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  • CS Dept. Lecture: Hongyu An, ECE, Friday, March 5

    The Department of Computer Science will present a lecture by Assistant Professor Hongyu An, ECE, on Friday, March 5, 2021, at 3:00 p.m.

    An’s lecture is titled, “Designing an Energy-Efficient Neuromorphic System through Two-Layer Memristive Synapses.”

    An will introduce Brain-inspired Computing, an emerging approach for an energy-efficient artificial intelligent system through hardware and software co-design.

    Join the virtual lecture here.

    Lecture Title

    Designing an Energy-Efficient Neuromorphic System through Two-Layer Memristive Synapses

    Lecture Abstract

    Recently, deep learning is suffering from the excessive-high power consumption issue, which cannot be resolved alone by software/algorithm optimization. In this talk, An will introduce an emerging concept named Brain-inspired Computing, which is an emerging approach for an energy-efficient artificial intelligent system through hardware and software co-design.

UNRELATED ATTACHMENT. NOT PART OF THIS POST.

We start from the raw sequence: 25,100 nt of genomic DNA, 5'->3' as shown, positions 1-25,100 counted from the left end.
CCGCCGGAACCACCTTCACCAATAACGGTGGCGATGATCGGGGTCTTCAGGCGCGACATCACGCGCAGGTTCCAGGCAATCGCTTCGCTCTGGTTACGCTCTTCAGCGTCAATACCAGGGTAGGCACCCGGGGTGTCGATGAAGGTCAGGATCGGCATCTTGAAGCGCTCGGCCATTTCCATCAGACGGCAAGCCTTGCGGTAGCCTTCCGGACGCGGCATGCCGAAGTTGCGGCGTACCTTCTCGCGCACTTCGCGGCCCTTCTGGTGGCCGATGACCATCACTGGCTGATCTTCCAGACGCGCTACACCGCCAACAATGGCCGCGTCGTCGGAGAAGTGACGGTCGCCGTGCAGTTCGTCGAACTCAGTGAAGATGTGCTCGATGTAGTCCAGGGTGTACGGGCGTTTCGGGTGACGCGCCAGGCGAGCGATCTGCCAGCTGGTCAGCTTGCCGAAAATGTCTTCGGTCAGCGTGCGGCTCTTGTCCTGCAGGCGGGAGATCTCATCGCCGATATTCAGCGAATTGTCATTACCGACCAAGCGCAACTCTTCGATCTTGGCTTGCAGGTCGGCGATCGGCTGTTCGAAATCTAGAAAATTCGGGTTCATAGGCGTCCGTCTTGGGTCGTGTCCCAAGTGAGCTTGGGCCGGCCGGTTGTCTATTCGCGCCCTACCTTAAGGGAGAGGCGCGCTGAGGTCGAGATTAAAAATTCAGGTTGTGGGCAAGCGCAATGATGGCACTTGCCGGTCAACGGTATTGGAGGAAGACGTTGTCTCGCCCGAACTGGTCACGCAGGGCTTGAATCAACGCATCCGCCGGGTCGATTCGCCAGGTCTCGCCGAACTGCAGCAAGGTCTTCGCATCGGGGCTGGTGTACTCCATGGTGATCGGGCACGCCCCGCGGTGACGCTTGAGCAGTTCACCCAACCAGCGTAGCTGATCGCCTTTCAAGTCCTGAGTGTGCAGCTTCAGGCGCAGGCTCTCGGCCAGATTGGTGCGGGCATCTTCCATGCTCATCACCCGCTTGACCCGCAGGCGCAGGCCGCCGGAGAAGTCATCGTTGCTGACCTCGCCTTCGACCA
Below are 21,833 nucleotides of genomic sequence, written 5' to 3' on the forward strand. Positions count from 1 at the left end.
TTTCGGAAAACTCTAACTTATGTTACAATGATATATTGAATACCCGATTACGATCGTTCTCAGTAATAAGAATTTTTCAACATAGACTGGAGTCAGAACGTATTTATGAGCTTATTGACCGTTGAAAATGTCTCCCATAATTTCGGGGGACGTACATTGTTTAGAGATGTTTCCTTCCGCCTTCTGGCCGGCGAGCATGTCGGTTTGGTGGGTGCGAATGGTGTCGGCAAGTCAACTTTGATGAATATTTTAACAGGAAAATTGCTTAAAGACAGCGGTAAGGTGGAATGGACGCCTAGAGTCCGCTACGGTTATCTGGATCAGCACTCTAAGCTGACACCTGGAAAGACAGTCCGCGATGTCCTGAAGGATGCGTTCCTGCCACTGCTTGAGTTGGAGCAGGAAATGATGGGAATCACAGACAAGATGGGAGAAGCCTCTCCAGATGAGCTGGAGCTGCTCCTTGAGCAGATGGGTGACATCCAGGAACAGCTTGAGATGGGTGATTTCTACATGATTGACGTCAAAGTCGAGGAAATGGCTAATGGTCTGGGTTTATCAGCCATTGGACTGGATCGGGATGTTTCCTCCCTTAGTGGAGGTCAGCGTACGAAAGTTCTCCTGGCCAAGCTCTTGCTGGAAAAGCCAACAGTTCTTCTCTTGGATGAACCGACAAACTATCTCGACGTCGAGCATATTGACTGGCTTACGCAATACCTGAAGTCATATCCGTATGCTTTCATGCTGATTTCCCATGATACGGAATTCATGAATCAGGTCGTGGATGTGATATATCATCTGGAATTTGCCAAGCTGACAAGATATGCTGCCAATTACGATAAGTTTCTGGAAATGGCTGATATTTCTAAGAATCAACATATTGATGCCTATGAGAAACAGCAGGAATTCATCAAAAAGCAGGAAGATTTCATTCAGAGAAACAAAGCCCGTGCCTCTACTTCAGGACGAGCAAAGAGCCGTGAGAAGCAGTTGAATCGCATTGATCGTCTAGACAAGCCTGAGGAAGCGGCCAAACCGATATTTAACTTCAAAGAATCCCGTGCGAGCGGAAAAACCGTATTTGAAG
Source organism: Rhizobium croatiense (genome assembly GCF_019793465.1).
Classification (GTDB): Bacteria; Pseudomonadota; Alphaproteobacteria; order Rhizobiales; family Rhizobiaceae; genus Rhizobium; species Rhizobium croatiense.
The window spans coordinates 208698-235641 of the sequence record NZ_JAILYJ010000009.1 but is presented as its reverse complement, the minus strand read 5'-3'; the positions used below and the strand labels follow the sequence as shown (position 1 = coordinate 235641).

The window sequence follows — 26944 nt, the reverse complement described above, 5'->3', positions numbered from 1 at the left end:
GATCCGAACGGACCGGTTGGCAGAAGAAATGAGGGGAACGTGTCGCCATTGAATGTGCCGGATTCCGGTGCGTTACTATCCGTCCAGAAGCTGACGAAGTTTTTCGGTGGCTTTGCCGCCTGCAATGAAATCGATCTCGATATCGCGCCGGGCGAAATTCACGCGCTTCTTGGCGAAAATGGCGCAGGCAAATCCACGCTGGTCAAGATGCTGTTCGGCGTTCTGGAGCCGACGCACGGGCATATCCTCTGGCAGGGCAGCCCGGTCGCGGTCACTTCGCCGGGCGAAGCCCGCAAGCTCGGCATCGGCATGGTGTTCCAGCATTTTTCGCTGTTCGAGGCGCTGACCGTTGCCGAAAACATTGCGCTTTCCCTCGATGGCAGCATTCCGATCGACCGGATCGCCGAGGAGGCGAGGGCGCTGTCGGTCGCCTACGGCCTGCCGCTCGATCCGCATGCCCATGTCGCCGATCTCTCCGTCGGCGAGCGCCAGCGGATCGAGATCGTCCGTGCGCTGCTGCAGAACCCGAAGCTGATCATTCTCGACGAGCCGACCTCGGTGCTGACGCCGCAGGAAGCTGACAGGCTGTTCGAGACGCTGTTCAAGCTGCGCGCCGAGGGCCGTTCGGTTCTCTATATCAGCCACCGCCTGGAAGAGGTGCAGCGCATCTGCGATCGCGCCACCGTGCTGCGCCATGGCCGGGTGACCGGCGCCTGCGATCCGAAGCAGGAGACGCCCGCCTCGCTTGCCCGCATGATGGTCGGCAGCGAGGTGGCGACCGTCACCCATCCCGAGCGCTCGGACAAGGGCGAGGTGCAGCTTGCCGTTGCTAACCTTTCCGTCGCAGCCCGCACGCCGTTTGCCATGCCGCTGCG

More specifically, An will introduce and discuss applying Three-dimensional Integrated Circuits (3D-ICs), Spiking Neural Networks (SNNs), and memristors to achieving a high-speed and energy-efficient system with the smallest design area. Our memristive synapses are utilized for storing the exported weights of the SNNs that have threshold function as the activation function. The simulation results demonstrate the significant improvement of memristive synapses on design area, power consumption, and latency.

    Speaker Bio

    Hongyu An is an assistant professor in the Department of Electrical and Computer Engineering at Michigan Technological University. He obtained his doctoral degree in electrical engineering at Virginia Tech. He received an M.S. degree and B.S. in electrical engineering at Missouri University of Science and Technology and Shenyang University of Technology, respectively.

    He is the recipient of the 2021 Bill and LaRue Blackwell Graduate Research Ph.D. Dissertation/Paper Award and he was a DAC Young Fellow in 2020. His research areas include neuromorphic computing, energy-efficient neuromorphic electronic circuit design for Artificial Intelligence, spiking neural networks, and machine learning for medical applications.

    An is a member of the Institute of Computing and Cybersystems’s (ICC) Center for Scalable Architectures and Systems (SAS).


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